Talking Nursing in Many Languages: Reporting on the International Council of Nurses

Shawn Kennedy and Amanda Anderson

AJN’s editor in chief Shawn Kennedy and editorial board member and contributing editor Amanda Anderson recently attended the ICN Council of Nurse Representatives and Congress in Barcelona and present the highlights here, along with podcast conversations with two nurse leaders. A full report will be available in the August issue of AJN.

The 300 or so members of the Council of Nurse Representatives (CNR, ICN’s governing body) meets just prior to the ICN Congress, the educational conference and exhibition, which drew 8,000 registrants to Barcelona, a beautiful city on the Mediterranean. It’s a wonderful meeting and collegiality is emphasized—everyone wears a name tag with name and country, no credentials or fancy titles: we’re all just nurses. Chance meetings in elevators and at break times lead to meeting for coffee and lunch, exchanging ideas and business cards.

Nurse staffing pioneer Linda Aiken receiving Christiane Reimann Prize

This year marked the end of Canadian Judith Shamian’s four-year term as ICN president. Annette Kennedy from Ireland was the unanimous choice to succeed her. Among the new ICN board members are ANA president Pam Cipriano and AJN international editorial board member Fatima Al Rifai.

Here’s some highlights from the meeting:

  • The opening plenary by Ambassador William Swing, director of the International Organization of Migration (IOM), on issues related to migration received a standing ovation. He described “a world on the move”—over 244 million people migrate in search of opportunities and 65 million flee conflicts and other intolerable conditions—and called for a rethinking of migration, not “as a problem to be solved but a new human reality we need to manage respectfully and responsibly.” He argued that policies should focus on educating citizens that migration is a new reality, increasing regulated migration to decrease irregular migration, decriminalizing migrants (evidence doesn’t support the perception that most migrants are criminals), and developing effective integration programs. The CNR is developing a position statement to provide guidance for nurses in their professional and ethical obligations in working with migrants, refugees, and displaced persons.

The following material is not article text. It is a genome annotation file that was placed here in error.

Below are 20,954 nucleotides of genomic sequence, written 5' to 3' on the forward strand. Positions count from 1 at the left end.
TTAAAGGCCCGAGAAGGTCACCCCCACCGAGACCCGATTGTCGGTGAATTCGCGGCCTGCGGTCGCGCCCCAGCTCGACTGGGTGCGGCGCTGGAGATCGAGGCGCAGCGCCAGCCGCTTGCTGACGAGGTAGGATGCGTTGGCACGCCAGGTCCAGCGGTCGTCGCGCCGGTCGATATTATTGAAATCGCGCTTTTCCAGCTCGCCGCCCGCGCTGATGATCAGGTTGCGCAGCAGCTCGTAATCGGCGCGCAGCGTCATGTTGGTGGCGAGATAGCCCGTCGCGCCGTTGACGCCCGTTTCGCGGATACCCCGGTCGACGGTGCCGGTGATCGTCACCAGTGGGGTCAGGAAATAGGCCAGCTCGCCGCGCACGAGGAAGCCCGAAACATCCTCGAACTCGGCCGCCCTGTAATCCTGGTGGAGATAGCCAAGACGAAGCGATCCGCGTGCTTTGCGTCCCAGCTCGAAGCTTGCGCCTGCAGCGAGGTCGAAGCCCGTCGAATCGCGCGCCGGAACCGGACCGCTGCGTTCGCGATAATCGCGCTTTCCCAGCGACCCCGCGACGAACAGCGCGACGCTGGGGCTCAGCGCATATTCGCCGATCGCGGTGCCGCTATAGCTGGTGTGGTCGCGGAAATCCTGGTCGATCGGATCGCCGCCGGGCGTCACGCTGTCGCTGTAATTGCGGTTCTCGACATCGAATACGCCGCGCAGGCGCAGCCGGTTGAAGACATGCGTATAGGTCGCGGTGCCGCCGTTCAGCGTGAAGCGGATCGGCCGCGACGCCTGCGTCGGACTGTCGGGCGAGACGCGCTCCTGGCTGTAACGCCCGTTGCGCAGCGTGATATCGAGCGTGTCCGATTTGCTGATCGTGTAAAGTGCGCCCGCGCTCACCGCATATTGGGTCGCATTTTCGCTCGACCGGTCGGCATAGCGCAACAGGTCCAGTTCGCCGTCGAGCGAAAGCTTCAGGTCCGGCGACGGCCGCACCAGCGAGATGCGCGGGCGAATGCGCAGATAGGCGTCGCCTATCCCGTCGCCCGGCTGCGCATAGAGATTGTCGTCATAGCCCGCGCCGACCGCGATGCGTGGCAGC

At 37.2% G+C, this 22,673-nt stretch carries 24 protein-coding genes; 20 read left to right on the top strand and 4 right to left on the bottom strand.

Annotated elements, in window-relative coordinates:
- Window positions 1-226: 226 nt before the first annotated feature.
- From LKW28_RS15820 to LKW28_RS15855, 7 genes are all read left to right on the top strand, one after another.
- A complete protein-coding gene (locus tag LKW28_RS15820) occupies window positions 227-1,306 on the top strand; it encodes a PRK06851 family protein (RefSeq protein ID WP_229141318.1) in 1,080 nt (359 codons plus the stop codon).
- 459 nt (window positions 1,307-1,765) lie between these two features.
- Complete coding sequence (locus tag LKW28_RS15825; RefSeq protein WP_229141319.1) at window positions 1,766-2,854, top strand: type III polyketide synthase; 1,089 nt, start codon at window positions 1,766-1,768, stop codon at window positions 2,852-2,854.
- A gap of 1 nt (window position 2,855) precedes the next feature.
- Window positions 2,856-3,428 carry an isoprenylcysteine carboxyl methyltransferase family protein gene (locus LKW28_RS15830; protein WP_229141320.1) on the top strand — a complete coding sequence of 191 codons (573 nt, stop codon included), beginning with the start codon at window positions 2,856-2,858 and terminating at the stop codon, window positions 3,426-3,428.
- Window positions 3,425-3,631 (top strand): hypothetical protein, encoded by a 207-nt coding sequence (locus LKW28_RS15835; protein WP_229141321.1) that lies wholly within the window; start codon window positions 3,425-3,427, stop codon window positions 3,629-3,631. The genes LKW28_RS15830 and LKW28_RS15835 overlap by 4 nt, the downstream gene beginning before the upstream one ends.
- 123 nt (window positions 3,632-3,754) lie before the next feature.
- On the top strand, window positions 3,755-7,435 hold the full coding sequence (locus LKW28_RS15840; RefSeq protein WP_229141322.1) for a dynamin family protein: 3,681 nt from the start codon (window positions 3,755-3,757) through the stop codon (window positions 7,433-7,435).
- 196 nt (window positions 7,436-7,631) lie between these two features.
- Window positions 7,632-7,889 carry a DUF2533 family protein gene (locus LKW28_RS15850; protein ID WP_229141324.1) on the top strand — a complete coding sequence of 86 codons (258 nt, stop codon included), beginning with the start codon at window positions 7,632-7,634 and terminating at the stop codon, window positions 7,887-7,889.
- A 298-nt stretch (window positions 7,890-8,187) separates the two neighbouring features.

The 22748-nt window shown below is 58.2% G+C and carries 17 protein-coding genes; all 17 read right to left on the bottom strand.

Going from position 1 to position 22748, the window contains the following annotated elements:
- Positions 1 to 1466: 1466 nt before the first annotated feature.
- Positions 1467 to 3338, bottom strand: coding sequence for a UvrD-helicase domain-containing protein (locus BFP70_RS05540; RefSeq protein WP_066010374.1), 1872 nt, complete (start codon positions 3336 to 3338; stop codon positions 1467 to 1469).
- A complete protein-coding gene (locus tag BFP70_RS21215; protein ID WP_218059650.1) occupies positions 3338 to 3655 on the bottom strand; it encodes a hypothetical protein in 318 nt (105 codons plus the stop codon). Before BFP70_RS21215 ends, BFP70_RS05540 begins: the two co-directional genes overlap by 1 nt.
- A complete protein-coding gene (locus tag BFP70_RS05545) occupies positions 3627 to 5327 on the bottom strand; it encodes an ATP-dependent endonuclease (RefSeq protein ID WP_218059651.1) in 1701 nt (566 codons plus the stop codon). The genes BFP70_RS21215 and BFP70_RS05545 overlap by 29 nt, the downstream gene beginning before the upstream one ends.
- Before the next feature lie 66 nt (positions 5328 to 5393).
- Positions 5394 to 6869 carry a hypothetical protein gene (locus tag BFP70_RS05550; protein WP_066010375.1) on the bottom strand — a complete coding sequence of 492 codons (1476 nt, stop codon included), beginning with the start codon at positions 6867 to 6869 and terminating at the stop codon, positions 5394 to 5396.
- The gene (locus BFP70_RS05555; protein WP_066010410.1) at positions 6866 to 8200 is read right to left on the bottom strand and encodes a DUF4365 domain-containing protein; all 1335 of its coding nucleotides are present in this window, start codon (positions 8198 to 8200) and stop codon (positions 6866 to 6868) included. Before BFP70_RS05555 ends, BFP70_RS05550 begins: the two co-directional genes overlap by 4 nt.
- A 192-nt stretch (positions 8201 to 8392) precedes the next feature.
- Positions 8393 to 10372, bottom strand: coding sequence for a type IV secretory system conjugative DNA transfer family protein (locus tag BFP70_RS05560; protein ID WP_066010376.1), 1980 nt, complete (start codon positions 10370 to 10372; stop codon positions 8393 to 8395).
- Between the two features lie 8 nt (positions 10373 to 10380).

• The “Nursing Now” campaign was officially launched. Similar to the Campaign for Action in the United States, the goal is to support nurses to practice to their full capabilities. It aims to hold the new WHO director-general Tedros Adhanom Ghebreyesus to his promise to fully support nurses and include them on his senior staff at the WHO.
  • Linda Aiken spoke in the shadow of the vast body of evidence she has amassed about the relationship between nurse staffing and patient outcomes. Saying that she has spent the last 20 years duplicating studies in over 30 countries around the globe, she is now using evidence to show that better nurse staffing doesn’t only decrease patient mortality, it also saves more money. She was awarded the ICN’s highest international honor, the Christiane Reimann Prize.
  • Plenary presentations focused on promoting gender equality and new approaches to care in the community, from disaster preparedness to retail clinics to Buurtzorg, the Dutch neighborhood nursing model (see AJN’s 2013 article on Buurtzorg; free until June 16).
  • Leslie Mancuso, CEO of JHPIEGO, has worked for 40 years to build nurse competency to improve the health of women and families. She spoke of the need for widespread collaboration throughout the nursing profession, and repeated her coined phrase, which had traveled through the congress like wildfire all week, “If you don’t have a seat at the table, bring your own chair.”
  • Shamian and ICN CEO Frances Hughes presented reports detailing the considerable restructuring of ICN governance procedures to ensure the fiscal viability of the organization.
  • At the closing ceremony, Judith Shamian transferred the gold ICN presidential necklace to Annette Kennedy, who ended the ICN Congress by asking all to hold hands and sing the American civil rights movement song, “We shall Overcome.”

The two of us had the opportunity to chat with both Judith Shamian and Annette Kennedy (Amanda also conducted interviews—watch for her upcoming post). We asked each of them to say a few words to American nurses about ICN—listen to their short podcast messages here.

Talking with Judith Shamian:

Talking with Annette Kennedy:

Editor-in-chief, AJN

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